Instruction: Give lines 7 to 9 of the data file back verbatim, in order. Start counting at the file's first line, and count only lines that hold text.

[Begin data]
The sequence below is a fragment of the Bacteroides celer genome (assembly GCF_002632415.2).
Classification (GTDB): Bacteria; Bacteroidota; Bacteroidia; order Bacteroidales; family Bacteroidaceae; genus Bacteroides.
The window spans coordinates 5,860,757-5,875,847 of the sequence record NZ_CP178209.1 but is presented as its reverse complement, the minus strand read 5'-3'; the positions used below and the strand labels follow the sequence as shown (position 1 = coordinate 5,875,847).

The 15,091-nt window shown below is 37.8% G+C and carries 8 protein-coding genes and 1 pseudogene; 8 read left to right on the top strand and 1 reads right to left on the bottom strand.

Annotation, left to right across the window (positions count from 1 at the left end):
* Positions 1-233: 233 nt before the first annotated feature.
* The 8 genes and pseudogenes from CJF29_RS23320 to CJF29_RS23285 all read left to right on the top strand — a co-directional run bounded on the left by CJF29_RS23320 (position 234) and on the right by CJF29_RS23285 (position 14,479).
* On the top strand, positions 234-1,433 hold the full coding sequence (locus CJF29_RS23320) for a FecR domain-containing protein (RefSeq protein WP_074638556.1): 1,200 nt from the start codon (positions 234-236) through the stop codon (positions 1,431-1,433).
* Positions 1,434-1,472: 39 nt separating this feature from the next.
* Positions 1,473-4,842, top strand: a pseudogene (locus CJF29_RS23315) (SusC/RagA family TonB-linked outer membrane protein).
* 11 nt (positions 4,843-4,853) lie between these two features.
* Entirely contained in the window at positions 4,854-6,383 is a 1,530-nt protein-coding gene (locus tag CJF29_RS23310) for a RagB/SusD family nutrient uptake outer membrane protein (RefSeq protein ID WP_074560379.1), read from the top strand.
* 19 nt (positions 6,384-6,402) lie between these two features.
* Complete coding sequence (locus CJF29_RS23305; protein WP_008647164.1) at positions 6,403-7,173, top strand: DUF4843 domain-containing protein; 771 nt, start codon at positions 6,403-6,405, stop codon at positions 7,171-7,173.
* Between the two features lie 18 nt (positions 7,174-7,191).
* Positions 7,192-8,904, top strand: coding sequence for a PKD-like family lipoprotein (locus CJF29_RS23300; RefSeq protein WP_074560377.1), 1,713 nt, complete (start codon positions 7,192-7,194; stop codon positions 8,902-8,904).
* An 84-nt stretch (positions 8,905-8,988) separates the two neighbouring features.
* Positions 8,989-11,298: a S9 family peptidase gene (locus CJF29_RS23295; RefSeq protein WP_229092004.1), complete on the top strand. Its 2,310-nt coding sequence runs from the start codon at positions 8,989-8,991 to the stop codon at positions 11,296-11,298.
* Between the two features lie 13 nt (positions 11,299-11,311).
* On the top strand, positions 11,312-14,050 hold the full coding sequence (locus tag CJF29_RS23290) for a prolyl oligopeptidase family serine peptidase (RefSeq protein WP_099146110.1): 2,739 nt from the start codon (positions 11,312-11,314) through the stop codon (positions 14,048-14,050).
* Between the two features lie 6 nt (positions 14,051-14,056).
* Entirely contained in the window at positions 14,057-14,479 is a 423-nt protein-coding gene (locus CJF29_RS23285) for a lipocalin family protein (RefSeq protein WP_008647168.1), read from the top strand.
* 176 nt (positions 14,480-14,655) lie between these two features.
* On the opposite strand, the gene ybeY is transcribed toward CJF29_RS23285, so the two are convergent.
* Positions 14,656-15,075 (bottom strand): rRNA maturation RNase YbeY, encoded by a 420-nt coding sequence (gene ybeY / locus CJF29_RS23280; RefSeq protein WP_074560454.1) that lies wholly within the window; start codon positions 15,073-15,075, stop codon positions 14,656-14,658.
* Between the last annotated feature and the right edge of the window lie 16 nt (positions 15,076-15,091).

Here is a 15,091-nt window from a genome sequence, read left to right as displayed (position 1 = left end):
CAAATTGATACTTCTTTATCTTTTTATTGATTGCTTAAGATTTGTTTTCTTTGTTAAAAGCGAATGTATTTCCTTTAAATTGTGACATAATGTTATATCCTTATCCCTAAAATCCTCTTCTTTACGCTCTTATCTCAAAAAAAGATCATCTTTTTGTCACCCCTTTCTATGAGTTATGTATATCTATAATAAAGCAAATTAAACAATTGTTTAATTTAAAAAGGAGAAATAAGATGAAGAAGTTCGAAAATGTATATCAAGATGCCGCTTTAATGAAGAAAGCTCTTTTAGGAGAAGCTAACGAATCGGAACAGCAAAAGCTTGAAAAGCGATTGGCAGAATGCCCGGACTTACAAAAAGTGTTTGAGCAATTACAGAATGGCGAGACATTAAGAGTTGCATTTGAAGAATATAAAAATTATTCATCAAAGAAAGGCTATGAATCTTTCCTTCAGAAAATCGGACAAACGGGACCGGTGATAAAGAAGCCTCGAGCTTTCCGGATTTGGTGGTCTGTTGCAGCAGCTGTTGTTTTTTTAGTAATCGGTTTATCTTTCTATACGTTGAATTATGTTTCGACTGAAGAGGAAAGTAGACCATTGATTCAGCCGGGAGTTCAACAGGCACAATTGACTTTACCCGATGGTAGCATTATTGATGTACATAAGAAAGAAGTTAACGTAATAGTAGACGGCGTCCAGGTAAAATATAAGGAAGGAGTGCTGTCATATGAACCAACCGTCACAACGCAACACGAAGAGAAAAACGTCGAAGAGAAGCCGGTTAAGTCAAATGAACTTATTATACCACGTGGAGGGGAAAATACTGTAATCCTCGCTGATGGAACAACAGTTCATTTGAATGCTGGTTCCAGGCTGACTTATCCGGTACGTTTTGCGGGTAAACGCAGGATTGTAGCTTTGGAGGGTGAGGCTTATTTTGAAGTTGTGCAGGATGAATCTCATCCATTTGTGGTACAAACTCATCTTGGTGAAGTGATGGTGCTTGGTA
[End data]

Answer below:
* The 8 genes and pseudogenes from CJF29_RS23320 to CJF29_RS23285 all read left to right on the top strand — a co-directional run bounded on the left by CJF29_RS23320 (position 234) and on the right by CJF29_RS23285 (position 14,479).
* On the top strand, positions 234-1,433 hold the full coding sequence (locus CJF29_RS23320) for a FecR domain-containing protein (RefSeq protein WP_074638556.1): 1,200 nt from the start codon (positions 234-236) through the stop codon (positions 1,431-1,433).
* Positions 1,434-1,472: 39 nt separating this feature from the next.